It may cover some of the most remote, and arguably the most beautiful, parts of Australia, but the team at Kimberley Aboriginal Medical Services Council (KAMSC) is not letting the tyranny of distance stop them from providing the best patient care they can.
Dr Stephanie Trust is the Deputy Medical Director at KAMSC, she is a Gidja woman from Wuggubun community, born and bred in the Kimberley region.
KAMSC is a regional Aboriginal Community Controlled Health Service (ACCHS) which provides a collective voice for a network of member ACCHS from towns and remote communities across the Kimberley region of Western Australia. The region has an Aboriginal population of around 50,000, with half of those living in remote communities across an area the size of South Australia.
KAMSC is involved in supporting member services, but also in clinical service delivery. This may mean travelling to remote and regional Aboriginal Medical Services (AMS), but increasingly it involves the use of innovative technologies that combine telehealth and electronic health records.
The benefits of combining telehealth and electronic health records are manifold. Having a centralised database eliminates any uncertainty and confusion caused by poor handwriting, and files are no longer inaccessible to due to being housed at a distant location.
“The network’s integration of telehealth technology with electronic health records mean they can often provide the kind of services that previously have required patients to travel sometimes thousands of kilometres,” says Dr Trust.
Using the internet, specialists in metropolitan centres are able to consult with patients in regional and remote areas. “A specialist in Perth, for instance, can see what we see might be seeing on a screen in Bargo,” Dr Trust says.
KAMSC has advanced in its adoption of telehealth, which started with an Ear Nose and Throat (ENT) project run by Dr Michael Watson in conjunction with KAMSC in the remote communities of Balgo and Bidyadanga.
Spurred by greater understanding of the importance of good hearing to learning and health development, the project involved a combination of face-to-face consultations held in communities, high resolution images of the problem area sent to specialists in Perth, and follow-up consultations supported by health workers in the community and the specialist.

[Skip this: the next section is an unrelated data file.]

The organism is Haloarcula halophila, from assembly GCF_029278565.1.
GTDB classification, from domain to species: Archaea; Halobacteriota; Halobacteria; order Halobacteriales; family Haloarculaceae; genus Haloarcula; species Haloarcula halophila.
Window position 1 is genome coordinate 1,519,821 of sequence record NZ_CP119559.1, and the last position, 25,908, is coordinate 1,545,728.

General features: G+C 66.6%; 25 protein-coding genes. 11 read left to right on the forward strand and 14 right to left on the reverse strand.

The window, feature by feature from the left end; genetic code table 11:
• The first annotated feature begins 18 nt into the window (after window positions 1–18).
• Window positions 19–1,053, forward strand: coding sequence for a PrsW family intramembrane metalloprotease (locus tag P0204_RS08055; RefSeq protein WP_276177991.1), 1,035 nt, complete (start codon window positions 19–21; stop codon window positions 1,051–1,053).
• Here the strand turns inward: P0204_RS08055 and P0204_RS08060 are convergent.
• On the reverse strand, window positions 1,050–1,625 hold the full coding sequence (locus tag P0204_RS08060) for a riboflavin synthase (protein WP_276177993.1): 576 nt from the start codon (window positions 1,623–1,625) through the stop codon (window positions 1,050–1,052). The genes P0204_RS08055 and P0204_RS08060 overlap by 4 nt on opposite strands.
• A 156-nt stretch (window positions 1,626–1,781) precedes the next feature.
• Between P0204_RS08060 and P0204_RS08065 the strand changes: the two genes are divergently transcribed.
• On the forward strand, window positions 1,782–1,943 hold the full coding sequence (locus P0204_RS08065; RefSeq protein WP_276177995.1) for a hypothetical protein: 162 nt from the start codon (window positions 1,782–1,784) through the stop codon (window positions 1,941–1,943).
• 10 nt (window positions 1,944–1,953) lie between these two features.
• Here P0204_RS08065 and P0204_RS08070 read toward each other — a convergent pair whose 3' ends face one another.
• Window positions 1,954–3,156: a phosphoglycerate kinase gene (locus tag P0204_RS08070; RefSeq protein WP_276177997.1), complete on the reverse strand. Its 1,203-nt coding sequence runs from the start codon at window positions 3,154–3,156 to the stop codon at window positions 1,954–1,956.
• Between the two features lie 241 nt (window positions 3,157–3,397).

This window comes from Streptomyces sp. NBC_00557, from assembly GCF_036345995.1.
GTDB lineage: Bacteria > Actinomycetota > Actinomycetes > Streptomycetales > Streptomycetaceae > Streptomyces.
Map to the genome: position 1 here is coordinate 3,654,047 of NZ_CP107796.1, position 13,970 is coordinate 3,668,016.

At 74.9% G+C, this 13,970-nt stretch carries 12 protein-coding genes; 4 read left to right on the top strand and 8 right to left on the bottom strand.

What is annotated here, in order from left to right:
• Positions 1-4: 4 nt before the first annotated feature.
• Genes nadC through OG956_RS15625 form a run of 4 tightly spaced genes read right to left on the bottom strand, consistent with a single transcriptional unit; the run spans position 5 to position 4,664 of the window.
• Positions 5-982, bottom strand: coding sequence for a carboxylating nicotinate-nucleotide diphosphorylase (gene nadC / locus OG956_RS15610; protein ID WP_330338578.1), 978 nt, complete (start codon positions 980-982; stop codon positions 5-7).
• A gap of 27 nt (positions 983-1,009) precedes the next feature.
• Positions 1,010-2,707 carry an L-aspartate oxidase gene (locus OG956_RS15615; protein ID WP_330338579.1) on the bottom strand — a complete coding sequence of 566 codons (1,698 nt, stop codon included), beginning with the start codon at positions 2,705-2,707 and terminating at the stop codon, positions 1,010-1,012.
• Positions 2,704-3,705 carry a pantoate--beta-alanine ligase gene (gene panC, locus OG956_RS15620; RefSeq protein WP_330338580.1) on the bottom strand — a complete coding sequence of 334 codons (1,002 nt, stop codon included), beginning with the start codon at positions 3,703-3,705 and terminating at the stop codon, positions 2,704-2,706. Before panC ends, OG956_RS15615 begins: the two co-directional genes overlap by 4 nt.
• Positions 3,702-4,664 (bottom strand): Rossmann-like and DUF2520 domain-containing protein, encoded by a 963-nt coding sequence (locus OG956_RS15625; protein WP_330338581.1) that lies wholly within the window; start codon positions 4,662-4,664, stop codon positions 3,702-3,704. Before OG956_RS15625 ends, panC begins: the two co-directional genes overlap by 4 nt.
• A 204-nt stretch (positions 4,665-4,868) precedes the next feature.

The ENT project allowed KAMSC staff to screen up to 70 kids each day; about 60 per cent of those screened had significant ear diseases.
Integrating the results from these screenings and subsequent follow-up onto an internet-based record system also allowed nurses to access waiting lists and schedule further consultations or medical intervention.
Incredibly, this sophisticated method of recording and tracking patient records has been achieved without access to high speed broadband or the National Broadband Network (NBN), and in many places relying on the availability and vagaries of the 3G network.
“The Internet and the NBN is crucial to the further development of these technologies.”
The difficulties of remote service delivery are slowly being overcome, and improved and secure online access can only assist in ameliorating the harshness imposed by vast distances, costly journeys, and few doctors.
As part of the National e-Health Strategy, the Australian Government is investing in a national telehealth strategy. The NBN will provide a platform that allows homes, doctors’ surgeries, pharmacies, clinics, aged-care facilities and allied health professionals to connect to affordable, reliable, high-speed and high-capacity broadband.
Many of Australia’s remote communities will access the NBN via satellite, currently serviced by the Interim Satellite Service but to be replaced in 2015 with the Long Term Satellite Service. This will deliver initial peak speeds of 12/1 Mbps* at the wholesale level for the same wholesale access price as similar fibre services.